Thompson also said the company is talking with other districts, including Homer Central School District and Marathon Central School District, about ways to get students involved with the company.
Marathon Superintendent Rebecca Stone said the company has talked to her about presenting awards, although she didn’t give details on what they would be for, and that they are also looking to provide financial support for some student activities.
Stone also said Thompson discussed internships and tours for students.
“Students, especially those in smaller school districts, they don’t see the opportunities that are in their own backyard,” she said. “This is an opportunity for students to learn skills and become part of the work force here in our local community.”
Homer Superintendent Thomas Turck said the company is helping refurbish a Grumman canoe, and the district is open to other opportunities.
“This is a huge win-win because we get people in, see their skill set, see their level and see who we might want to bring on permanently and students get real training outside of a classroom,” Thompson said.
The company’s location is ideal, Porthouse said, because Central New York and the Southern Tier are population by highly trained, underemployed manufacturers. They’re the sort of workers who can build high-value, low-volume products instead of using cheaper assembly-line techniques.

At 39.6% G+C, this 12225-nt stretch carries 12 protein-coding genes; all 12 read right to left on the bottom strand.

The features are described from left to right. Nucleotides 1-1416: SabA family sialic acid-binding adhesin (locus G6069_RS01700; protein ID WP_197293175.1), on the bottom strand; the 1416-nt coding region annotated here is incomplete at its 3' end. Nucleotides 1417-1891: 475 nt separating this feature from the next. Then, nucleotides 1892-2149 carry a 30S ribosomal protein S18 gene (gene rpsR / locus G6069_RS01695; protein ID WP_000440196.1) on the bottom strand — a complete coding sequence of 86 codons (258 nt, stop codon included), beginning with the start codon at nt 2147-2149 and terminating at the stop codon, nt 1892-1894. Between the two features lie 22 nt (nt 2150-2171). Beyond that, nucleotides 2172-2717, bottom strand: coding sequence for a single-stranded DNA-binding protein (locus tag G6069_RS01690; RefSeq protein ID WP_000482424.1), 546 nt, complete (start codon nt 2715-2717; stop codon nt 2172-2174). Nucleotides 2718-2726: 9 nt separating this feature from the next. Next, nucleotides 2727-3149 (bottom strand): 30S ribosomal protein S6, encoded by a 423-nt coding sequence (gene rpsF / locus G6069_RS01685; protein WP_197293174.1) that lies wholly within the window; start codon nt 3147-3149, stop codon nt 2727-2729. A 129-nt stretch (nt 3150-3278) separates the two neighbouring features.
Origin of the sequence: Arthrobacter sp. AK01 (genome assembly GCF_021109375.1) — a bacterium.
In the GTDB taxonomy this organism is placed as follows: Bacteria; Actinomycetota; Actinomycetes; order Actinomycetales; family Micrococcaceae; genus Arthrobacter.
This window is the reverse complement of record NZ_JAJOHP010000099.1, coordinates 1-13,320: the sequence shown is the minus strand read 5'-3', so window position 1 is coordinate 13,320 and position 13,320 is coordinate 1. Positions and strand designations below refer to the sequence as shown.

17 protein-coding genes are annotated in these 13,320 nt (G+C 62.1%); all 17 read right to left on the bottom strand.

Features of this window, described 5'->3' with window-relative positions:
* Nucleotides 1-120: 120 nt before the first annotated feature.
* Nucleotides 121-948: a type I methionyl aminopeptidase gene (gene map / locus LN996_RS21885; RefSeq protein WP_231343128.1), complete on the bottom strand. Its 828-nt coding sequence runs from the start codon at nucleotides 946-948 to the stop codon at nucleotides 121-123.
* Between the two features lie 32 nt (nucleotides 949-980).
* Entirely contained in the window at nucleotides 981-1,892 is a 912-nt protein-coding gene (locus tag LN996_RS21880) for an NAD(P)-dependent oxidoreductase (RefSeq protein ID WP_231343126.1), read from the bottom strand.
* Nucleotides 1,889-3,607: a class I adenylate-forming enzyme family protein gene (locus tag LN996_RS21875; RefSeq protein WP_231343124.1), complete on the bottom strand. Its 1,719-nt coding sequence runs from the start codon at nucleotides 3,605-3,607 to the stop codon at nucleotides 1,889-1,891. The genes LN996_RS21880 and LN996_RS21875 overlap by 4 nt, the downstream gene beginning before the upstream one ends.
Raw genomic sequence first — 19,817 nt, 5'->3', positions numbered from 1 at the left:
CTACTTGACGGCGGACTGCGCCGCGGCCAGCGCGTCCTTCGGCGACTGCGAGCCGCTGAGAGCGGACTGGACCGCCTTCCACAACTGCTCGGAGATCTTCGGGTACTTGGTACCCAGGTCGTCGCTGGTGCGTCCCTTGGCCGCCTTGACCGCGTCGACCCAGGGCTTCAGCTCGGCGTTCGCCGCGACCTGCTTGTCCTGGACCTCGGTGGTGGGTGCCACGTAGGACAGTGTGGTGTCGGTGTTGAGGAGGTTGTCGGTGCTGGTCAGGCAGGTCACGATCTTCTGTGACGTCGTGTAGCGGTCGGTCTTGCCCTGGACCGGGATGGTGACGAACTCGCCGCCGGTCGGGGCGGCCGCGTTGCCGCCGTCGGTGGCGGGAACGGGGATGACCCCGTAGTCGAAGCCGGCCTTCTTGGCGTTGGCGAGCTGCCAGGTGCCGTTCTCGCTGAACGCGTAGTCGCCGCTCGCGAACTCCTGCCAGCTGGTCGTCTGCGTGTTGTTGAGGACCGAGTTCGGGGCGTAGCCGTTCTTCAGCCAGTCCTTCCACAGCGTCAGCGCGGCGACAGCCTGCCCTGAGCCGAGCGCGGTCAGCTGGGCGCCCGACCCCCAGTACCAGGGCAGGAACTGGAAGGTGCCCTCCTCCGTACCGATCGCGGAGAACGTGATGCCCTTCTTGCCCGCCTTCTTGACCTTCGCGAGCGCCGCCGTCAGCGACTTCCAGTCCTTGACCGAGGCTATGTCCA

“If you can do it in metal, it can be done here,” Porthouse said.
But their real purpose Saturday isn’t simply to build a boat. This is boat No. 1. The team is trying to understand how the fabrication and assembly process will work so they can get more efficient in the future. It’ll be an ongoing effort, Thompson said as the crew returned to work. Parts are coming together, but they have only another two hours to finish.
But that’s another reason the company stays in Marathon — people work hard.
“There’s a hearty breed of people around here and it’s almost representative of our boats — they’re here for the long haul,” Thompson said.